So, I strive to be direct and firm while taking care to reward every good response from my horse. Even if he isn’t perfect but his response is on the right track, I let him know. As Micah responds more quickly to me, I try to lighten my aids and reward him with my voice, a pat, a break, or a sugar lump. I also expect our progress to be intermingled with setbacks — who can blame a horse for checking occasionally, to see if the rules have changed?
As you work toward riding beautiful transitions, know that both you and your horse can learn from the less than perfect moments. Listen to what your horse is telling you and make sure he’s listening to you, in return. Communication is a wonderful, two-way street.
Happy riding!

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cantering, dressage, dressage lessons, equestrian, horse husband, natalie perry dressage

Post Lesson Euphoria

My husband is getting tired of hearing me say, “Best lesson EVER!” every Tuesday afternoon.
Poor man. Little does he know that he’s in a much better position than the husband whose wife comes home discouraged, tired, or — worse yet — angry after every ride.
I am a rider who is cheered by each ounce of progress we achieve on a weekly basis. I ride a wonderful horse, who is consistent and sane, yet makes me work at it. Any time we make progress I have the dual pleasure of knowing that I worked for it and an appreciation of the gift my horse gives me by choosing to go along with this crazy sport we call dressage. After much hard work, we are hitting our stride.
Credit goes to my trainer, Natalie, of Natalie Perry Dressage. Natalie has figured out my quirks and foibles and works really hard to get messages through my helmet and into my brain and body. It’s no small feat.
After some time off, I had backslid a bit with the my nemesis, the left lead canter and Natalie took me back to the trot to address the problem. She had me turn Micah with the outside of my body onto and off of the center line. The exercise fully illustrated the importance of the outside aids, which is a total body experience. You simply can’t make such a tight turn by hauling on the inside rein much as you might want to. Every time I think I understand the outside aids, I find a new level of understanding and appreciation.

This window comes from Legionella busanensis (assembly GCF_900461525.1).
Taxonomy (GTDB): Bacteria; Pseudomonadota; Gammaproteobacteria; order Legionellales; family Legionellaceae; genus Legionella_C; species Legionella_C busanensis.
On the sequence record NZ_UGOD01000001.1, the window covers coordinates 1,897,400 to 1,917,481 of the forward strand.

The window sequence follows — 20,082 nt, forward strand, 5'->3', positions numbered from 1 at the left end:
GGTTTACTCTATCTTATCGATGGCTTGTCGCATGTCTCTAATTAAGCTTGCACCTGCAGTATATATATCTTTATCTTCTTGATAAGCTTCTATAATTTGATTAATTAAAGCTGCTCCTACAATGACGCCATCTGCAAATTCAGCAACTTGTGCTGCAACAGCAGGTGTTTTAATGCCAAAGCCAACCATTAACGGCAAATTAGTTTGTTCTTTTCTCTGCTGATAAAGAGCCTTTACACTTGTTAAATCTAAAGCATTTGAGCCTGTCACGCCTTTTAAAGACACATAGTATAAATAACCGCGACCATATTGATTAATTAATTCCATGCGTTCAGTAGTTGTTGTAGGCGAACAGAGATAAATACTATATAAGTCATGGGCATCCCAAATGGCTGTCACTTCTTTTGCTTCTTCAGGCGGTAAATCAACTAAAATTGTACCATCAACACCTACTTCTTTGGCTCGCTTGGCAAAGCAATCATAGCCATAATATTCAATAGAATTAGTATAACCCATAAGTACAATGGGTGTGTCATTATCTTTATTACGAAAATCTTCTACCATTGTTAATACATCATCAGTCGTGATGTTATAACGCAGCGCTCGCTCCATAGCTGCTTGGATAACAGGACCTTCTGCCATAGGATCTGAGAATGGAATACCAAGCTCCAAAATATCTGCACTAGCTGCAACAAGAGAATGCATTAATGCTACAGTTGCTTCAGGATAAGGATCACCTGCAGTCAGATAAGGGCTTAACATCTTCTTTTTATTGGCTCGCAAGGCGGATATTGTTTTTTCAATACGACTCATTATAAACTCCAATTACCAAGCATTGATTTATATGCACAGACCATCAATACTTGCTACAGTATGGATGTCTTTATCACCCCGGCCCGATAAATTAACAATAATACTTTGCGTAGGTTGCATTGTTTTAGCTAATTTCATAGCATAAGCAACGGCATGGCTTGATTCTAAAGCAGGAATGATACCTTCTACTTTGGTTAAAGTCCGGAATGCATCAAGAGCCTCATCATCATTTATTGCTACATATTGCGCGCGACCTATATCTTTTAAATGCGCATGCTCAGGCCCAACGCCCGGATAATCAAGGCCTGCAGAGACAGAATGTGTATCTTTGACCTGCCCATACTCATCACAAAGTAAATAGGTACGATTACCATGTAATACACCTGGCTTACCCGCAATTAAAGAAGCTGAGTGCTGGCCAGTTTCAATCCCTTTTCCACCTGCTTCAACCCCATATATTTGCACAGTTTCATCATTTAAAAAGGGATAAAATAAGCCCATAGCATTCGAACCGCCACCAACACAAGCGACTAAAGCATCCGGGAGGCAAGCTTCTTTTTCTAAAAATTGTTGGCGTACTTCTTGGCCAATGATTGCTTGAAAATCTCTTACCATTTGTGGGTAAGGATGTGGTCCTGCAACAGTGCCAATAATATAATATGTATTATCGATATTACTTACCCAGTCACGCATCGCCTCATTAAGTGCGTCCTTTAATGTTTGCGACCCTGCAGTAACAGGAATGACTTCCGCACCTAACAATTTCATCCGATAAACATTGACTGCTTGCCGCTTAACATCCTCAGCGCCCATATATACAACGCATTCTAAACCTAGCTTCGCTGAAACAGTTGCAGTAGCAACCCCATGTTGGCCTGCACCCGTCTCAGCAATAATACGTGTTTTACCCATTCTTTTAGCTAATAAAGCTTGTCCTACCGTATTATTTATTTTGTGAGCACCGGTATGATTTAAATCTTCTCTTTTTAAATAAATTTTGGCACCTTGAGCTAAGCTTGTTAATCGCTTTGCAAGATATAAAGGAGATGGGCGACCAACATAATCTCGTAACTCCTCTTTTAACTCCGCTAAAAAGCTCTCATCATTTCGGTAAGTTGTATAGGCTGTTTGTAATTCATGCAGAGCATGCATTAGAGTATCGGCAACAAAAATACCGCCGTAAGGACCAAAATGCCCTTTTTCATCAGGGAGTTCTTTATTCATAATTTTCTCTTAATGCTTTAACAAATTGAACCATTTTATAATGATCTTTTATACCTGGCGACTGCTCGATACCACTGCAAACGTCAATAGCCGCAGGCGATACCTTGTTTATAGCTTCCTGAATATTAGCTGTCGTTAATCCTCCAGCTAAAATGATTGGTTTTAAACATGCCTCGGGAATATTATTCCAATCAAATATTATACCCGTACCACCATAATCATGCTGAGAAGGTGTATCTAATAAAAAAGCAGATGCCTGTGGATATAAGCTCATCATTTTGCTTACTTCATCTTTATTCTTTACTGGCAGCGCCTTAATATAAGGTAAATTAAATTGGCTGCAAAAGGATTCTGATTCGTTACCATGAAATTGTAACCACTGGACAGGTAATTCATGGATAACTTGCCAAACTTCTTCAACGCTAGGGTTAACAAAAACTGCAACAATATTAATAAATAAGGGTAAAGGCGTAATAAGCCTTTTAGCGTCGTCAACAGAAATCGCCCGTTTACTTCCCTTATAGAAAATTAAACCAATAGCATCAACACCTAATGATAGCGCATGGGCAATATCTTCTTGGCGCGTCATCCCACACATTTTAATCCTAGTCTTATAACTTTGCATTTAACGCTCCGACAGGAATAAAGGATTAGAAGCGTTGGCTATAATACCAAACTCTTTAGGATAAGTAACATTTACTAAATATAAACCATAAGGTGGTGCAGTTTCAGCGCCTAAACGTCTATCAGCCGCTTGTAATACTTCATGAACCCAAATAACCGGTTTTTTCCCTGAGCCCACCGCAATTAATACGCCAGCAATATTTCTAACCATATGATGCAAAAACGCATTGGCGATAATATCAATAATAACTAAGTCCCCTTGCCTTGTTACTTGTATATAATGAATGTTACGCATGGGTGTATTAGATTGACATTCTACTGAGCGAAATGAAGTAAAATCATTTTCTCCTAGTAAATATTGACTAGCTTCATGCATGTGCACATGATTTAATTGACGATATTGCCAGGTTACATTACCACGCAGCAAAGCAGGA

The outside-aid turn was just what I needed to help me to more effectively use my body in the left-lead canter. I practiced the exercise during the week and we repeated it again today, with the result of some truly beautiful canter work. It’s music to my ears when Natalie says, “You’ve been practicing.”
I hope it’s rewarding to her that I am listening, paying attention, and trying hard to incorporate what she teaches. Her job isn’t easy.
No matter what level we ride, we can make progress with the help of caring instructors and kind horses. Let every bit of improvement cheer and inspire you — letting both your horse and trainer know how much it means to you. We’re all in this together.

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dressage, equestrian, training

2nd Level to the Right, Training Level to the Left

My trainer's words bounce off my helmet, landing in the footing with a soft "poof".

My trainer’s words bounce off my helmet, landing in the footing with a soft “poof”.

As Micah has gained strength and balance, he’s ready to start doing more collected work. As usual, he’s ahead of me.
I’ve been struggling with issues in my riding that have made asking my horse for harder work unfeasible. If you can’t ask correctly, how can you expect your horse to give you any more than he’s already giving?
Those of you with unruly body parts will understand that despite the best of intentions, some limbs seem to act of their own accord. In my case, I’ve had a habit of allowing my right hand to be pulled forward when Micah and I travel to the left.
Micah asks me to do this because it allows him to pop his right shoulder and work a little less hard. He’s quite convincing, taking the right rein inch by inch. It’s a habit we’ve developed over time and it’s become so ingrained, I’m truly not aware I’m doing it.
To be fair, Natalie’s been working with me on this for ages. I’m fairly sure her words bounce off my helmet, landing in the footing with a soft “poof” before they disintegrate into dust.
Sometimes it takes something special for a message to get through the ears, into the brain, and truly understood.
One fine day, Natalie uttered these magic words: “To the right, you’re riding Second Level. To the left, Training Level.”
(Ow! Let that sink in for a second and feel my pain.)
“Micah, we have been dissed,” I said.
But Natalie’s words rang true, giving me a clear and effective image. Her words, combined with the demonstration of asymmetry that Micah and I provided got through the force field of my helmet, worked their way through my ears, and into a level of understanding I’d been missing.
Determination kicked in. I needed to ride both directions equally well. While that sounds simple, it is profound.
We went on to ride a series of figure-8’s at the trot, me working my heart out to ride both directions consistently. Steam whistled from my ears and out from under my helmet, as this is as much a mental exercise as it is physical.